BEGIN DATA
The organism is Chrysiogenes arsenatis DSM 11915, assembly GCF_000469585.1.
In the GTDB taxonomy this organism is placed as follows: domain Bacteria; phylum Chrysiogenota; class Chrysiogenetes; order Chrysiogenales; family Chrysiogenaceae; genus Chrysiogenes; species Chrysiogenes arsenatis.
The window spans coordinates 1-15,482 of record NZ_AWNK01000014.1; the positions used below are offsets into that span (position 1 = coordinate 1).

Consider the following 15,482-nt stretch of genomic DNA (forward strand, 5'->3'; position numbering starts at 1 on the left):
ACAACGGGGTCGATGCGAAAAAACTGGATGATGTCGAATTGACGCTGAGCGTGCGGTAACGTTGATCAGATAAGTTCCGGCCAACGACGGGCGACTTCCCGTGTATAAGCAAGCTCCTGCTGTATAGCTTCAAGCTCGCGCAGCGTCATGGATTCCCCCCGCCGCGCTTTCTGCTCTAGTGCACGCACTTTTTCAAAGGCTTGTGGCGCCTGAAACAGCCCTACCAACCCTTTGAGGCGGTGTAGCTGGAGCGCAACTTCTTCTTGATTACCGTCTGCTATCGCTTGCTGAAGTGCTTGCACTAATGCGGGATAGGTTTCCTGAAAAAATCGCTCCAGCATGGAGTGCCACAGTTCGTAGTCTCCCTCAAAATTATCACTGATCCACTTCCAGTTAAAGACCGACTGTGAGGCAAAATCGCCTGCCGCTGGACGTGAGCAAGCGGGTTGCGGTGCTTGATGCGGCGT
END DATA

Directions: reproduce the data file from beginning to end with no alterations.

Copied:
The organism is Chrysiogenes arsenatis DSM 11915, assembly GCF_000469585.1.
In the GTDB taxonomy this organism is placed as follows: domain Bacteria; phylum Chrysiogenota; class Chrysiogenetes; order Chrysiogenales; family Chrysiogenaceae; genus Chrysiogenes; species Chrysiogenes arsenatis.
The window spans coordinates 1-15,482 of record NZ_AWNK01000014.1; the positions used below are offsets into that span (position 1 = coordinate 1).

Consider the following 15,482-nt stretch of genomic DNA (forward strand, 5'->3'; position numbering starts at 1 on the left):
ACAACGGGGTCGATGCGAAAAAACTGGATGATGTCGAATTGACGCTGAGCGTGCGGTAACGTTGATCAGATAAGTTCCGGCCAACGACGGGCGACTTCCCGTGTATAAGCAAGCTCCTGCTGTATAGCTTCAAGCTCGCGCAGCGTCATGGATTCCCCCCGCCGCGCTTTCTGCTCTAGTGCACGCACTTTTTCAAAGGCTTGTGGCGCCTGAAACAGCCCTACCAACCCTTTGAGGCGGTGTAGCTGGAGCGCAACTTCTTCTTGATTACCGTCTGCTATCGCTTGCTGAAGTGCTTGCACTAATGCGGGATAGGTTTCCTGAAAAAATCGCTCCAGCATGGAGTGCCACAGTTCGTAGTCTCCCTCAAAATTATCACTGATCCACTTCCAGTTAAAGACCGACTGTGAGGCAAAATCGCCTGCCGCTGGACGTGAGCAAGCGGGTTGCGGTGCTTGATGCGGCGT